Sunday, April 5, 2015

Dolls I Have Loved

It is Easter Sunday evening and I am searching for old Easter pictures. I couldn't find any Easter Pictures but found a few of me and my dolls.  The pictures brought back such sweet, sweet memories, I had to blog about my dolls. As a little girl, I loved my dolls. I spent hours, dressing, feeding, tending to their make believe needs.

The first doll I fell in love with was Tiny Tears. You would feed her water and she cried. She had a really hard head and was quite heavy, but I would spend hours nursing her. Tiny Tears was never short of childish attention.

After nursing, if you squeezed her stomach she would cry.  Manufactured by American Character Doll Company, she was offered in a variety of sizes and became one of the most popular dolls in the 1950 and early 60's.

Here is a picture of me with Tiny Tears.

Dec 1959

My second favorite doll was Chatty Cathy.


Chatty Cathy was born in 1959 by Mattel. She was a huge hit. She looked like a little girl. She had slightly bucked teeth and freckles. And SHE TALKED. I would that string over and over listening to her talk. And I have to admit, I talked back.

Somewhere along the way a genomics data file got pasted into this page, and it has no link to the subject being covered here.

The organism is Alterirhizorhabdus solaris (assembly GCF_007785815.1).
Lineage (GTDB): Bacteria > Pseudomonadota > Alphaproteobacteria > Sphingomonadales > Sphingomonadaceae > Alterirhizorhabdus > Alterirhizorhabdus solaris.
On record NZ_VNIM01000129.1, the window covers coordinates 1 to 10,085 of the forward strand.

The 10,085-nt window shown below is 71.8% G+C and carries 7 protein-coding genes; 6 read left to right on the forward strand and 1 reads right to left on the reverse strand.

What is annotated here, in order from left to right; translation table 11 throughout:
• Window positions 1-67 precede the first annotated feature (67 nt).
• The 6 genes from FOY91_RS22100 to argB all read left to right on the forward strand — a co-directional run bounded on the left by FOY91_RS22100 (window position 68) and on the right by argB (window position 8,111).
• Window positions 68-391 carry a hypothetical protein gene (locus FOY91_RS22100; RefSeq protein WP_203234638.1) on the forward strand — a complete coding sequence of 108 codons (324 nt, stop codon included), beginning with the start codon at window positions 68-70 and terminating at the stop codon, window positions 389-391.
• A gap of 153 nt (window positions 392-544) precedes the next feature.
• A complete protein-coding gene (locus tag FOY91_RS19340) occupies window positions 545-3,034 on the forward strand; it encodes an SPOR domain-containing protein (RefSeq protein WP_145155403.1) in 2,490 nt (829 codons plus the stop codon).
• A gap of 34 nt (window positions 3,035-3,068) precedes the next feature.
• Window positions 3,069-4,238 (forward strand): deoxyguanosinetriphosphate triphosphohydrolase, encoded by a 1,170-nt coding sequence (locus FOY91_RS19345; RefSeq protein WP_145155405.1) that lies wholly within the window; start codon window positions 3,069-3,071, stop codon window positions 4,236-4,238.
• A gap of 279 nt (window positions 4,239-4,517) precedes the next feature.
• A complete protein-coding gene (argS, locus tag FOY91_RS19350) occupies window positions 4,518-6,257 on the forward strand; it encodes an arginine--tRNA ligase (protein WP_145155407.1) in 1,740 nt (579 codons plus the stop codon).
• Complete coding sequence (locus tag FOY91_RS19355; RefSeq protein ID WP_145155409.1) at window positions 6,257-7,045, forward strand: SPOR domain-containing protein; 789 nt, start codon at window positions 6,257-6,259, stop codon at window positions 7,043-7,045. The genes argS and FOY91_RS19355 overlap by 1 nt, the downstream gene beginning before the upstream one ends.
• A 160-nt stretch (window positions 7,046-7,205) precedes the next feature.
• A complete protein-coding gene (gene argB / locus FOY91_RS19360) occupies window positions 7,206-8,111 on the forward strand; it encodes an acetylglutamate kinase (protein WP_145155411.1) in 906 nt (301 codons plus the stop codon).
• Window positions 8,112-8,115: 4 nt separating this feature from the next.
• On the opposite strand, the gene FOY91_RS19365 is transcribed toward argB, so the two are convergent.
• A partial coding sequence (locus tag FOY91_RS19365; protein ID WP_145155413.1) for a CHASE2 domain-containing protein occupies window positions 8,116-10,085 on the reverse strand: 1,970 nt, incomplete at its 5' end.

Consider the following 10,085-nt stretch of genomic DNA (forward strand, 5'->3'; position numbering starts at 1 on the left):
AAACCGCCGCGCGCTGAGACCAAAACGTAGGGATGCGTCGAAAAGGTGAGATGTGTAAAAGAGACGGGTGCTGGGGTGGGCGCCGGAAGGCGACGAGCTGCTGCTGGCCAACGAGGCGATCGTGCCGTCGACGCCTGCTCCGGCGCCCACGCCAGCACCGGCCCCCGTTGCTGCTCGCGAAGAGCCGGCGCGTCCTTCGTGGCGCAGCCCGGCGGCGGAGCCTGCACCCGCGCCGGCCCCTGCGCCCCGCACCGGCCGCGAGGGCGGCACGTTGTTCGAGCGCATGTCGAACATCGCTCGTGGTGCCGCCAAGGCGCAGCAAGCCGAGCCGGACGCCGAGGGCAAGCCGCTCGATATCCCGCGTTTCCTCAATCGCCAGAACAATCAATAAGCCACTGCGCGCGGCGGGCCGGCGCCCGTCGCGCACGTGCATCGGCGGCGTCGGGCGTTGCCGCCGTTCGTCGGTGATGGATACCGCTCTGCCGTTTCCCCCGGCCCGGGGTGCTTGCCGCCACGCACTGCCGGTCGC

And here is my favorite picture of all time. Chatty Cathy and me. 

Dec 1960

One year Santa brought me Casper; also a pull doll that talked. I loved my Casper to death and he became as dirty as this one. 


And of course, there is Barbie. Aunt Pauline gave me an original Barbie. She had a black & white bathing suit, tiny high healed shoes, and sun glasses. Over the years, mother made all sorts of Barbie clothes that I would get for birthday and Christmas Presents.

I don't know what happened to all my dolls. Somehow they disappeared one by one. 
But long ago, in a sweet galaxy far away, a little girl cherishes the memories of her companions.


Thursday, March 12, 2015

Beautiful Beaufort, SC

 Joseph Johnson House, "The Castle" – 411 Craven Street, Beaufort SC Built 1859
Spring is in the air and I begin to think about places to visit. On my mind today is Beaufort, SC, so I thought I would just share some pretty pictures of things to see in Beaufort.

The Beaufort Inn  
Built as a summer retreat for his family by attorney and Congressman William Sidney Smith in 1897

John A. Cuthbert House is a house built in 1811

The Rhett House Inn - 1009 Craven St, Beaufort Built 1820

George Parsons Elliott House, 1001 Bay Street Built 1844

Marina at Sunset - Pinterest

Beautiful Beaufort. Can't wait to visit.


Sunday, February 22, 2015